Connaught Square: the Duke of Connaught

Prince Arthur, Duke of Connaught, 1908 <br> Painting by John Singer Sargent

Prince Arthur, Duke of Connaught, 1908
Painting by John Singer Sargent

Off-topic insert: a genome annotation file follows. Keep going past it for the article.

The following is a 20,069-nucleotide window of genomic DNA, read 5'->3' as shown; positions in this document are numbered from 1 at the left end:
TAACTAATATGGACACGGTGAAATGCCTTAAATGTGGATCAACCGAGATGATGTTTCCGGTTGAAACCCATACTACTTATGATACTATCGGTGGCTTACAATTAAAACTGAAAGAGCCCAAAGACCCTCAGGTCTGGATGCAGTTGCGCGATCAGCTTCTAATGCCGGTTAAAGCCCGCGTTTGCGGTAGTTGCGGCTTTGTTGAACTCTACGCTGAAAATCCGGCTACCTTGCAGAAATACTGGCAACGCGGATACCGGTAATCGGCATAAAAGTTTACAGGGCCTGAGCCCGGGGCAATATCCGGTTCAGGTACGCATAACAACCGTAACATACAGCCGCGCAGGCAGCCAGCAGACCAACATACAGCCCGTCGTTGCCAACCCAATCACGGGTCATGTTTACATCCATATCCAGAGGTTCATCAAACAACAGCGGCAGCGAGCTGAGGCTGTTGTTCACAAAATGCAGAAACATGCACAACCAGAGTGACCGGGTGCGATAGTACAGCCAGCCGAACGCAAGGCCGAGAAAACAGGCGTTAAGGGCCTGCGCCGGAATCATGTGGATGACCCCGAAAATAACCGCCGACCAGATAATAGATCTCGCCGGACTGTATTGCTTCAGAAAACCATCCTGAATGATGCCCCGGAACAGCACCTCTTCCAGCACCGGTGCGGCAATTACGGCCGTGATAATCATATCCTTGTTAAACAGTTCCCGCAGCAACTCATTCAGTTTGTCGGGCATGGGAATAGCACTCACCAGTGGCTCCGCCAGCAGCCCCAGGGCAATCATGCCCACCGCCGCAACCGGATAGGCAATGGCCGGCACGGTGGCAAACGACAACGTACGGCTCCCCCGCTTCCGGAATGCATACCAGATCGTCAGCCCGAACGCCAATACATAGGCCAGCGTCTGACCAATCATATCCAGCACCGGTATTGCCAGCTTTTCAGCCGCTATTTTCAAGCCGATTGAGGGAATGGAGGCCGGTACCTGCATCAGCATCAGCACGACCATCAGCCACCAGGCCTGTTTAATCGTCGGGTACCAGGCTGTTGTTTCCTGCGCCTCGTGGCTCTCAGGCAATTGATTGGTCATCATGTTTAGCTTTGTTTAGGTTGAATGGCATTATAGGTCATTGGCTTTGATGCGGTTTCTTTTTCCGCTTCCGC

Established in 1771, Connaught Square was one of four laid out in the Wright Patterson Plan of Charlottetown. It originally existed one block east and faced on to Queen Street and named Fitzherbert Square in honour of William Fitzherbert, an English Member of Parliament and Lord of the Board of Trade. Eventually, it would be moved one block west to its current site. It would soon be referred to as Pownal Square (likely for Secretary to the Board of Trade, John Pownall) and even Jail Square because of the long standing presence of a jail on the property. In 1912, it was renamed in honour of the popular Prince Arthur, Duke of Connaught and Strathern, Governor General of Canada and third son of Queen Victoria, who visited Charlottetown in July of that year. In 1950, when the Federal Government was attempting to clear the block immediately east of Connaught Square of houses to construct the Dominion Building, it was rumoured that a land swap with the City of Charlottetown was proposed. The rumour stated that the City would provide Connaught Square to the Federal Government for the construction of the Dominion Building and in turn, Ottawa would give the land where the Dominion Building currently sits to be used as a public square and parking lot, once the deals with landowners were settled. We are pleased the deal did not go through and it remains a lovely greenspace enjoyed by the community.

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